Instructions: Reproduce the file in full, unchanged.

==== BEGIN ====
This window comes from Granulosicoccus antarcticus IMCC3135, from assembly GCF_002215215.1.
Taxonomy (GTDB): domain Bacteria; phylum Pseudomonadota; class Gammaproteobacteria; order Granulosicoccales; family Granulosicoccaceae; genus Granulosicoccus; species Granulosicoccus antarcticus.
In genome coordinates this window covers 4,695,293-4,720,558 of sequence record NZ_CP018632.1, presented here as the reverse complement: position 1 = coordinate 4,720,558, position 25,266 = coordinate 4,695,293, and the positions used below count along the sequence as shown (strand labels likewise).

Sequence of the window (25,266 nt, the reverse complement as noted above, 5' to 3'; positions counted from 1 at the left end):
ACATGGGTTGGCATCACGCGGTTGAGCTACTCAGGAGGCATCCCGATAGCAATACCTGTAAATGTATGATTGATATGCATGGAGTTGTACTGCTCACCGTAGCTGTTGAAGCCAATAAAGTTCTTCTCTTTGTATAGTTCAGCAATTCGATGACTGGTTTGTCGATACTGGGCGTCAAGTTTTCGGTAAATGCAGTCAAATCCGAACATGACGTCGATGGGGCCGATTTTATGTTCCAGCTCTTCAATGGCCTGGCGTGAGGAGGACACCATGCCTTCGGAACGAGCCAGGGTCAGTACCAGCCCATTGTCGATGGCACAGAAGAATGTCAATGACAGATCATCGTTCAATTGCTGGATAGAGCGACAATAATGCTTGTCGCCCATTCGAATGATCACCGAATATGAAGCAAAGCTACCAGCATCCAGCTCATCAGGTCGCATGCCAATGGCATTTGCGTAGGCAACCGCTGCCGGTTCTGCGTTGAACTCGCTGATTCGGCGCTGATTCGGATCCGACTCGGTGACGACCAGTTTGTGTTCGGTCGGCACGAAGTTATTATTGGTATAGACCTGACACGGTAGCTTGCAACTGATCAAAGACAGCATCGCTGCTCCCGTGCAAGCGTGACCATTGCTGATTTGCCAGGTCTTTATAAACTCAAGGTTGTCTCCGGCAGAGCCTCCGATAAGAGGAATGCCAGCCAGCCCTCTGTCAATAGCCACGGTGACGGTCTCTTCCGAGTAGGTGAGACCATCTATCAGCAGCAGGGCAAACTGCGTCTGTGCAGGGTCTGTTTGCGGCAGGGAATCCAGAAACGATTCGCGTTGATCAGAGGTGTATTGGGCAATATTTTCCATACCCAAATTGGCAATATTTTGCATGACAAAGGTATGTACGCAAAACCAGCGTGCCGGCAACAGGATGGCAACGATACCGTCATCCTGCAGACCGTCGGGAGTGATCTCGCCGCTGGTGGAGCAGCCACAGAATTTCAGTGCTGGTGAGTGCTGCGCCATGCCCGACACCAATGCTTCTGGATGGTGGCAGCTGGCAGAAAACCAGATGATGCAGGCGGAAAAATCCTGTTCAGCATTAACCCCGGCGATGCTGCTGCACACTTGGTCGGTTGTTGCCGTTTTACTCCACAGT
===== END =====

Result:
This window comes from Granulosicoccus antarcticus IMCC3135, from assembly GCF_002215215.1.
Taxonomy (GTDB): domain Bacteria; phylum Pseudomonadota; class Gammaproteobacteria; order Granulosicoccales; family Granulosicoccaceae; genus Granulosicoccus; species Granulosicoccus antarcticus.
In genome coordinates this window covers 4,695,293-4,720,558 of sequence record NZ_CP018632.1, presented here as the reverse complement: position 1 = coordinate 4,720,558, position 25,266 = coordinate 4,695,293, and the positions used below count along the sequence as shown (strand labels likewise).

Sequence of the window (25,266 nt, the reverse complement as noted above, 5' to 3'; positions counted from 1 at the left end):
ACATGGGTTGGCATCACGCGGTTGAGCTACTCAGGAGGCATCCCGATAGCAATACCTGTAAATGTATGATTGATATGCATGGAGTTGTACTGCTCACCGTAGCTGTTGAAGCCAATAAAGTTCTTCTCTTTGTATAGTTCAGCAATTCGATGACTGGTTTGTCGATACTGGGCGTCAAGTTTTCGGTAAATGCAGTCAAATCCGAACATGACGTCGATGGGGCCGATTTTATGTTCCAGCTCTTCAATGGCCTGGCGTGAGGAGGACACCATGCCTTCGGAACGAGCCAGGGTCAGTACCAGCCCATTGTCGATGGCACAGAAGAATGTCAATGACAGATCATCGTTCAATTGCTGGATAGAGCGACAATAATGCTTGTCGCCCATTCGAATGATCACCGAATATGAAGCAAAGCTACCAGCATCCAGCTCATCAGGTCGCATGCCAATGGCATTTGCGTAGGCAACCGCTGCCGGTTCTGCGTTGAACTCGCTGATTCGGCGCTGATTCGGATCCGACTCGGTGACGACCAGTTTGTGTTCGGTCGGCACGAAGTTATTATTGGTATAGACCTGACACGGTAGCTTGCAACTGATCAAAGACAGCATCGCTGCTCCCGTGCAAGCGTGACCATTGCTGATTTGCCAGGTCTTTATAAACTCAAGGTTGTCTCCGGCAGAGCCTCCGATAAGAGGAATGCCAGCCAGCCCTCTGTCAATAGCCACGGTGACGGTCTCTTCCGAGTAGGTGAGACCATCTATCAGCAGCAGGGCAAACTGCGTCTGTGCAGGGTCTGTTTGCGGCAGGGAATCCAGAAACGATTCGCGTTGATCAGAGGTGTATTGGGCAATATTTTCCATACCCAAATTGGCAATATTTTGCATGACAAAGGTATGTACGCAAAACCAGCGTGCCGGCAACAGGATGGCAACGATACCGTCATCCTGCAGACCGTCGGGAGTGATCTCGCCGCTGGTGGAGCAGCCACAGAATTTCAGTGCTGGTGAGTGCTGCGCCATGCCCGACACCAATGCTTCTGGATGGTGGCAGCTGGCAGAAAACCAGATGATGCAGGCGGAAAAATCCTGTTCAGCATTAACCCCGGCGATGCTGCTGCACACTTGGTCGGTTGTTGCCGTTTTACTCCACAGT